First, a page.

By Tim Healy, Head Academic & Instructor at A.C.E. at SPU — From March 26 to 28 I had the pleasure of attending the 43rd annual TESOL Conference in Denver, CO. I presented “Teaching ESL writing through website publishing” at the CALL Interest Section’s Electronic Village Classics Fair on Friday afternoon. I displayed student texts and other elements of class websites that my students and I have created over the last few years at ACE. Website and blog publishing projects have been fun and effective teaching/learning activities for us. I’m a big fan of project-based learning because collaborative projects require authentic communication and the use of the four major language skills, and they motivate students. Attendance at TESOL gives me a chance to share these views and work with my colleagues in the profession.
In addition to presenting, I heard several informative and valuable presentations on a variety of topics. Of particular interest were a description of a curriculum revision project the purpose of which was to better replicate in an academic bridge class (the equivalent of our Level 6 at ACE/SPU) the types of reading and writing that are required of students in university classes, an explanation of a service-learning program at another intensive English language institute, and the results of a study that point to the importance of extended vowel sounds in English pronunciation and the challenges this presents for learners.
But these transactions were not the only highlights of the conference. Interactions were enjoyed! Besides reconnecting with colleagues at the conference, I was a guest of David Woodward’s for breakfast at the historic Brown Palace Hotel with MSU/ACE Director Rick O’Connor and his teachers. It was my first time to meet the Montanans and – they rock! We shared a bit of detail about our institutes/universities over hash and waffles (and later, over Margaritas and enchiladas). One impression that remains is the incredible amount of first-hand experience of other cultures each of us brings to our organization. For me, because I am surrounded by such people at ACE/SPU, I easily take it for granted that my colleagues have lived and worked abroad. It’s easy to forget how, in actuality, such experience is rare. Personally, my experiences living and studying in the Soviet Union and Russia are a key in helping me connect with my students.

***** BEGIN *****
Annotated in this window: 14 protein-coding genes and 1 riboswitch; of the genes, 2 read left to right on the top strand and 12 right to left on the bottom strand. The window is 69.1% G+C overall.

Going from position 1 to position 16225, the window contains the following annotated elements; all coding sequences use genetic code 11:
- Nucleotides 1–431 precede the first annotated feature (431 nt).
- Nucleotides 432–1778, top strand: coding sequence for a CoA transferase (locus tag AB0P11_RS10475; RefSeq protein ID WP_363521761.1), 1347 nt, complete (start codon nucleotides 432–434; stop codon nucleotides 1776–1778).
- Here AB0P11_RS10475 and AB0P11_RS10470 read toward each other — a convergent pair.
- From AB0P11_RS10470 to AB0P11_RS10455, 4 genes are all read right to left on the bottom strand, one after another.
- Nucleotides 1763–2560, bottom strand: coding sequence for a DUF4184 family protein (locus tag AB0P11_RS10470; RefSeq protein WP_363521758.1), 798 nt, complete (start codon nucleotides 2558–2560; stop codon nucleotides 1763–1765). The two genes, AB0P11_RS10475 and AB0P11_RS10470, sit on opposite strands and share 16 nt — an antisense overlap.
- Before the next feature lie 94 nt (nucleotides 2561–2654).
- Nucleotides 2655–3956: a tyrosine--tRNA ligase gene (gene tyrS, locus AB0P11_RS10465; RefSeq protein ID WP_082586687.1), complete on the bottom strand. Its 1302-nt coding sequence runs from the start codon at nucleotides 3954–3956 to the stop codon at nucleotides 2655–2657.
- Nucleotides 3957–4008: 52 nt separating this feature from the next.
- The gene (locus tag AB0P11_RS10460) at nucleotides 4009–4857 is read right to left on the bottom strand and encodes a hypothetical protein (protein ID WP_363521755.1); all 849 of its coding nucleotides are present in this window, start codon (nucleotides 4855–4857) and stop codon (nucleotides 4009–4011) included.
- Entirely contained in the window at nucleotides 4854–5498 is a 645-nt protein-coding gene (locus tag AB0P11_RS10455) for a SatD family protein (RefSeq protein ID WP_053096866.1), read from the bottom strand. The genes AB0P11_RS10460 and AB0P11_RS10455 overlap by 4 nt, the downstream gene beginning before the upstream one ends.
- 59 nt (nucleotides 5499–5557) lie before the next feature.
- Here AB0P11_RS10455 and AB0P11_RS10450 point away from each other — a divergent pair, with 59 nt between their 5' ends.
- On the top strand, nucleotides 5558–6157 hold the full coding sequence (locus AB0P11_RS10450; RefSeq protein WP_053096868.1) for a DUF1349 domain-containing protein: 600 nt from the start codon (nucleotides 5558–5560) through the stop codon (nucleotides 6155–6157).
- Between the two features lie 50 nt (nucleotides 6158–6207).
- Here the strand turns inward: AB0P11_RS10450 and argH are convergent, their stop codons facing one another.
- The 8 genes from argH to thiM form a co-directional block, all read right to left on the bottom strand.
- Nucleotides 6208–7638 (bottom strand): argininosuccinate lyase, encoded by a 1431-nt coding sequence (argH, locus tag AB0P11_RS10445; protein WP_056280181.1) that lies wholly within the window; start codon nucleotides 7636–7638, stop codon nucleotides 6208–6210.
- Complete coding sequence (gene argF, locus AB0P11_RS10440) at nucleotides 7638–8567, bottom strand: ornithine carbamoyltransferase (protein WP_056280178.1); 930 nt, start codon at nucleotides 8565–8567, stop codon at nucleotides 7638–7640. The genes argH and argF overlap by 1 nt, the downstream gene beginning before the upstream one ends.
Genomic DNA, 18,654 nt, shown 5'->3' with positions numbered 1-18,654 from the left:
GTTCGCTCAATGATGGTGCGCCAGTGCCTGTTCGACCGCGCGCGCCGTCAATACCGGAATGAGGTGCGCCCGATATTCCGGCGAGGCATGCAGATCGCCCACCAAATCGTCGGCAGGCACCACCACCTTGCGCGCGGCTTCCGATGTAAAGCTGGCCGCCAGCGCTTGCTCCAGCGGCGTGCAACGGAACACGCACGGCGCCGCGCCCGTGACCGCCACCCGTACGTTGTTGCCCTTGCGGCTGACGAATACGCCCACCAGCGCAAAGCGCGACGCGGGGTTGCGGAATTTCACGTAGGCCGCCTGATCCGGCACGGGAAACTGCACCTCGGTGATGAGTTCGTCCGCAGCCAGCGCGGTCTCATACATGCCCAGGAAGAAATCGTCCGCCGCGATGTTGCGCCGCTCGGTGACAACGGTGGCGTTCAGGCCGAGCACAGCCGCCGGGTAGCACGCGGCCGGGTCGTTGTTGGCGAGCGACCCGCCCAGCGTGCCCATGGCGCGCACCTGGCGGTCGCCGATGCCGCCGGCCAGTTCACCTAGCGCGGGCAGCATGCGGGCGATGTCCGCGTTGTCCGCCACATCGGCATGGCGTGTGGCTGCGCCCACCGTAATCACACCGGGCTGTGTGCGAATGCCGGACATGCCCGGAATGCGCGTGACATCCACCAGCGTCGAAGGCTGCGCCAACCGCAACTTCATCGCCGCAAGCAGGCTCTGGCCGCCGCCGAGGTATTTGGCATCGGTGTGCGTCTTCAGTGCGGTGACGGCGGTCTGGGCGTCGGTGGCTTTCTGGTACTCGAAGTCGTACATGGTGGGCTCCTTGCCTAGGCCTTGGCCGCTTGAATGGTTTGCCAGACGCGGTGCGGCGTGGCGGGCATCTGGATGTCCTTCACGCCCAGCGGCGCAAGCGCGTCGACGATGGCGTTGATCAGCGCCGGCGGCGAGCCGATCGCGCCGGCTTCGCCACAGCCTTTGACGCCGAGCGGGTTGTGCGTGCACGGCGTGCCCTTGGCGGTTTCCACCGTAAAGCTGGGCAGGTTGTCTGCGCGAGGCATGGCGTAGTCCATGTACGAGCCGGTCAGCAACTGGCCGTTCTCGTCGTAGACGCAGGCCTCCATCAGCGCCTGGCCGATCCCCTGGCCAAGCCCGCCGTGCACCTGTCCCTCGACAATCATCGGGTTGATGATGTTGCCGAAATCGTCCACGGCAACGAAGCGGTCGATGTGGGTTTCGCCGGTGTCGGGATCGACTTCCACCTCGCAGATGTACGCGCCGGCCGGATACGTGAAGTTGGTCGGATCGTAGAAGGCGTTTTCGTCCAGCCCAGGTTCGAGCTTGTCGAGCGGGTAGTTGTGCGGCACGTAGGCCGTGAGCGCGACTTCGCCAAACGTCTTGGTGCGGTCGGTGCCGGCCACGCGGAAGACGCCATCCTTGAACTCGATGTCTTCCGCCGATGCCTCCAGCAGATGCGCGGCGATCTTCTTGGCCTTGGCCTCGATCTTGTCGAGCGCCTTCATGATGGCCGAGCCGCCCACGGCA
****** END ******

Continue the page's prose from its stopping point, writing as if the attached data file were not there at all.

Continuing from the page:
Finally, I ran into friends from my days in the MA-TESOL program at SPU. Dave Dorratcogue bravely grabbed my arm on the plane and it turned out our hotels were next to each other (on the Denver equivalent of Aurora Avenue N in Seattle!). Dave is a full-timer at Cascadia in Bothell. So I had someone with whom to explore Denver. We can vouch for the beer at the Great Divide Taproom and the Nachos at Racine’s. I also met former professor Dr. Katya Nemtchinova from the SPU MA-TESOL program. She was presenting multiple times, yet took the time to introduce me to three of her current MA students from the program who had presented at the Graduate Student Forum. Unfortunately, the blizzard which descended on Denver on Wednesday night prevented SPU MA-TESOL professor Nancy McEachran from flying in for her scheduled presentation. It is good to see the extent to which SPU played a role in the conference.